Background: Although a growing number of primary total hip arthroplasties (THAs) are being performed on solid-organ transplant (SOT) recipients, long-term patient and implant survivorships have not been well studied in contemporary transplant and arthroplasty practices. Methods: A total of 136 THAs (105 patients) with prior SOT were retrospectively reviewed from 2000 to 2013 at mean clinical follow-up of 5 years. The mean age was 59 years, with 39% being females. The most common SOT was renal (56%), followed by liver (24%). Results: Patient mortality was 3.8% and 13.3% at 2 and 5 years, respectively. There were 9 revisions (6.6%), including 5 (4%) for deep periprosthetic infection. Implant survivorship free of any revision was 95% and 94% at 2 and 5 years, respectively. Transplant type or surgical indication did not significantly impact patient or implant survivorship. Conclusion: Compared with the general population, SOT patients undergoing THA have slightly higher mortality rates at 5 years. Implant survivorship free of revision was slightly lower than the general population, primarily due to an increased risk of periprosthetic joint infection.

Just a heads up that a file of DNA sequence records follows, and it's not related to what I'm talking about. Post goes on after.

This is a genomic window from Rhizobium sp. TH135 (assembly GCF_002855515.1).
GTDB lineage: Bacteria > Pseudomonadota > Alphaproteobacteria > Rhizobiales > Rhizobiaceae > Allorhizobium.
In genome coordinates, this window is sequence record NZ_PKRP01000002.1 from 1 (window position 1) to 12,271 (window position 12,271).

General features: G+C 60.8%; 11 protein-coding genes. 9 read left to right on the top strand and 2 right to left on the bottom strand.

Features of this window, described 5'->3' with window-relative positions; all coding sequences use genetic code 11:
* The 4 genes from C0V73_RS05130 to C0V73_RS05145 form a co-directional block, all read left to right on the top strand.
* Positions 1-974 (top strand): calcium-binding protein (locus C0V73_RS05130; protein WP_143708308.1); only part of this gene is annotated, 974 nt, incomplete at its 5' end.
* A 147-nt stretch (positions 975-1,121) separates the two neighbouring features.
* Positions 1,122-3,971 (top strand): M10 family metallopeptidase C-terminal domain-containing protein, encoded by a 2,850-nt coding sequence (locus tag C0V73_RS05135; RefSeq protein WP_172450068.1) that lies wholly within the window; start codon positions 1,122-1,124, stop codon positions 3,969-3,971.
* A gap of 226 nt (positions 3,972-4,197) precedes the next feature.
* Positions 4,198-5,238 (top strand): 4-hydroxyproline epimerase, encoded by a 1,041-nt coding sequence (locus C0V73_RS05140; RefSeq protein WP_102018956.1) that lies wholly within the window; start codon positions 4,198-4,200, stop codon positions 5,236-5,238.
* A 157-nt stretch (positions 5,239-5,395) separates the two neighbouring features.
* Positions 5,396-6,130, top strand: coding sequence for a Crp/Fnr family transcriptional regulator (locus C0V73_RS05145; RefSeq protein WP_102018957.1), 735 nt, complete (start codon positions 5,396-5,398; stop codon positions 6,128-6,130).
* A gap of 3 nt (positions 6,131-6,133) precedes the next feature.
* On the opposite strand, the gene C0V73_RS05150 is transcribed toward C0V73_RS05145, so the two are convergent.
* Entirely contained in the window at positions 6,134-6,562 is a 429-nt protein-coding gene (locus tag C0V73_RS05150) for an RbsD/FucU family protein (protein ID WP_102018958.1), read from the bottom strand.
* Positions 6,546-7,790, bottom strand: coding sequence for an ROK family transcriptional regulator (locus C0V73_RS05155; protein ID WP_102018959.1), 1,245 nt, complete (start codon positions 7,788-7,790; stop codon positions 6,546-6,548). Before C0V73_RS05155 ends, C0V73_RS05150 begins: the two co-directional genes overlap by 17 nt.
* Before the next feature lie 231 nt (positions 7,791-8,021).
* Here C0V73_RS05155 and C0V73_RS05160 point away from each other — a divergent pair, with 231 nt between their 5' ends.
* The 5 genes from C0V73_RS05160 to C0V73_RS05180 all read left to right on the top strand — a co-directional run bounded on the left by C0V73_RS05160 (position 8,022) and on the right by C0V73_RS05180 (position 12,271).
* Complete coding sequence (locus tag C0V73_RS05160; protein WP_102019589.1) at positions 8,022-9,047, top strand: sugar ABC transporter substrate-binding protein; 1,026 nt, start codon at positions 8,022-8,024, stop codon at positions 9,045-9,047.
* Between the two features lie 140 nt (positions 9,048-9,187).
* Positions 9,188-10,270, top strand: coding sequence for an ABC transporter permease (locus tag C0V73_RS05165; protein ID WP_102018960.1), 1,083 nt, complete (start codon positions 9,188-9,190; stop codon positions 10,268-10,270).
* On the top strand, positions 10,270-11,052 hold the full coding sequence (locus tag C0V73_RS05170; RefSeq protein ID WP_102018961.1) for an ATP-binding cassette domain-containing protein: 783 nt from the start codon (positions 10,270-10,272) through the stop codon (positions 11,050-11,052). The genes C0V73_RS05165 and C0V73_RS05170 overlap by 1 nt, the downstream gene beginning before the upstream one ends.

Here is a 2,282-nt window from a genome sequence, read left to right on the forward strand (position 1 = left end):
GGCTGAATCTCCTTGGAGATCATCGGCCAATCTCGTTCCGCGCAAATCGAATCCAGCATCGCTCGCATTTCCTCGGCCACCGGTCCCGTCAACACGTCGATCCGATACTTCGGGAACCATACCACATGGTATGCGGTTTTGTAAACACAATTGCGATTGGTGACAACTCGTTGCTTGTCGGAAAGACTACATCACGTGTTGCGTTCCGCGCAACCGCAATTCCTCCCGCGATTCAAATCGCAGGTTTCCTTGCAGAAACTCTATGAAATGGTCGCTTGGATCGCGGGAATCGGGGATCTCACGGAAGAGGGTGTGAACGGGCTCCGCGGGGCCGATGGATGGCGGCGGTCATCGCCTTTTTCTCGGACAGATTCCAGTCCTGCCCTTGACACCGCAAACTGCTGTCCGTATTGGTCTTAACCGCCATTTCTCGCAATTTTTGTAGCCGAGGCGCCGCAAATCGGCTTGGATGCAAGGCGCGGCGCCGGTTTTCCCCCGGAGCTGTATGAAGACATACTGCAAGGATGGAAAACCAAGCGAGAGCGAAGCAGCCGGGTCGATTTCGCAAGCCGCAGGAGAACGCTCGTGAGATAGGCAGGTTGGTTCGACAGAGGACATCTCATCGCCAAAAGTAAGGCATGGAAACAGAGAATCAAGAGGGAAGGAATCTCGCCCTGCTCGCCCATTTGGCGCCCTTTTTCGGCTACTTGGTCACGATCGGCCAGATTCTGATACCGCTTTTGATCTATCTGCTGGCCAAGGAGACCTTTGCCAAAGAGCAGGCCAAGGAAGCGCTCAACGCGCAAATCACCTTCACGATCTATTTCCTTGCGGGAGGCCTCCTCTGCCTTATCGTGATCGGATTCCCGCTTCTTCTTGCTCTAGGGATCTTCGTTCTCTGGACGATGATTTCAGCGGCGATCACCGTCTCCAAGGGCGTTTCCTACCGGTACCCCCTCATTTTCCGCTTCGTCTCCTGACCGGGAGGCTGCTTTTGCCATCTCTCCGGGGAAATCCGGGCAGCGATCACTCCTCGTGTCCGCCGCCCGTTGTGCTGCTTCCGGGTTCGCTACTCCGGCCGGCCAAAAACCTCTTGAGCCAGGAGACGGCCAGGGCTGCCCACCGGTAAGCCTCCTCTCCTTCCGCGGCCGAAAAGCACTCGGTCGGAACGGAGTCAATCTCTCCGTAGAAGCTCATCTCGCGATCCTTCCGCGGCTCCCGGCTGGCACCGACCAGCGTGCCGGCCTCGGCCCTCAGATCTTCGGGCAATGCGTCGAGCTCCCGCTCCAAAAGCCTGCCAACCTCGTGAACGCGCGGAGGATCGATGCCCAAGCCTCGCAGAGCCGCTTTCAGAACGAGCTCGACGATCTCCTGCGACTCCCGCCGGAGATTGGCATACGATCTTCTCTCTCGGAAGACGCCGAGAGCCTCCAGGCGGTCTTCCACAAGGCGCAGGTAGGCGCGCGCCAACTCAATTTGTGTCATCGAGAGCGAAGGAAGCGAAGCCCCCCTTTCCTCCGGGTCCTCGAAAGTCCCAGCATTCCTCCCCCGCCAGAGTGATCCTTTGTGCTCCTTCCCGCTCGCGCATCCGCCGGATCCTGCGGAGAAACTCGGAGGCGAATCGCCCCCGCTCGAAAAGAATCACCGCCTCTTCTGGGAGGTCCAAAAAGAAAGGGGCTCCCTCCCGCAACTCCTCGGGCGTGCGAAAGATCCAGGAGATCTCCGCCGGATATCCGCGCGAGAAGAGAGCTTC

- Deep periprosthetic joint infection
- Level IV
- Solid-organ transplant
- Total hip arthroplasty
ASJC Scopus subject areas
- Orthopedics and Sports Medicine